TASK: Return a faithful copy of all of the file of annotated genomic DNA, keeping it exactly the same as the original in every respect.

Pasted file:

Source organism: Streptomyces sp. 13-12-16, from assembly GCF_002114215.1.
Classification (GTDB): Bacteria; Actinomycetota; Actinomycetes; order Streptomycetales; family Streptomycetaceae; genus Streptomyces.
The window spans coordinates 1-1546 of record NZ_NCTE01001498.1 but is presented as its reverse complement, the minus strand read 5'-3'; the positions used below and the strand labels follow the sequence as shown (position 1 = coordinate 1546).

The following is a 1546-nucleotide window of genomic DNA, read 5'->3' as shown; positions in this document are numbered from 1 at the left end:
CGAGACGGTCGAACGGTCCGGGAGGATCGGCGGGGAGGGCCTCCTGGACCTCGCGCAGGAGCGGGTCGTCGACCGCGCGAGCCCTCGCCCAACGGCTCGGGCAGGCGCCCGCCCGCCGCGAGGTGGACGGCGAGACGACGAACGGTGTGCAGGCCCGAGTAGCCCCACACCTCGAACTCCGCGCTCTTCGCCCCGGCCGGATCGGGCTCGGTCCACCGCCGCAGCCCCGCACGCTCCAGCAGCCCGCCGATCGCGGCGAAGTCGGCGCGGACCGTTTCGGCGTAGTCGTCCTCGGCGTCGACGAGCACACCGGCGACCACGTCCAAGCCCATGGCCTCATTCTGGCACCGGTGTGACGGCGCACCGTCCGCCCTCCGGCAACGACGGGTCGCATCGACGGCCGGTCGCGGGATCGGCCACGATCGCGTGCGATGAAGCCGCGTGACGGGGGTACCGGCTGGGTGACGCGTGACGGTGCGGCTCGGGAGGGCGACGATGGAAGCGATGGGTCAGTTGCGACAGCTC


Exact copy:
Source organism: Streptomyces sp. 13-12-16, from assembly GCF_002114215.1.
Classification (GTDB): Bacteria; Actinomycetota; Actinomycetes; order Streptomycetales; family Streptomycetaceae; genus Streptomyces.
The window spans coordinates 1-1546 of record NZ_NCTE01001498.1 but is presented as its reverse complement, the minus strand read 5'-3'; the positions used below and the strand labels follow the sequence as shown (position 1 = coordinate 1546).

The following is a 1546-nucleotide window of genomic DNA, read 5'->3' as shown; positions in this document are numbered from 1 at the left end:
CGAGACGGTCGAACGGTCCGGGAGGATCGGCGGGGAGGGCCTCCTGGACCTCGCGCAGGAGCGGGTCGTCGACCGCGCGAGCCCTCGCCCAACGGCTCGGGCAGGCGCCCGCCCGCCGCGAGGTGGACGGCGAGACGACGAACGGTGTGCAGGCCCGAGTAGCCCCACACCTCGAACTCCGCGCTCTTCGCCCCGGCCGGATCGGGCTCGGTCCACCGCCGCAGCCCCGCACGCTCCAGCAGCCCGCCGATCGCGGCGAAGTCGGCGCGGACCGTTTCGGCGTAGTCGTCCTCGGCGTCGACGAGCACACCGGCGACCACGTCCAAGCCCATGGCCTCATTCTGGCACCGGTGTGACGGCGCACCGTCCGCCCTCCGGCAACGACGGGTCGCATCGACGGCCGGTCGCGGGATCGGCCACGATCGCGTGCGATGAAGCCGCGTGACGGGGGTACCGGCTGGGTGACGCGTGACGGTGCGGCTCGGGAGGGCGACGATGGAAGCGATGGGTCAGTTGCGACAGCTC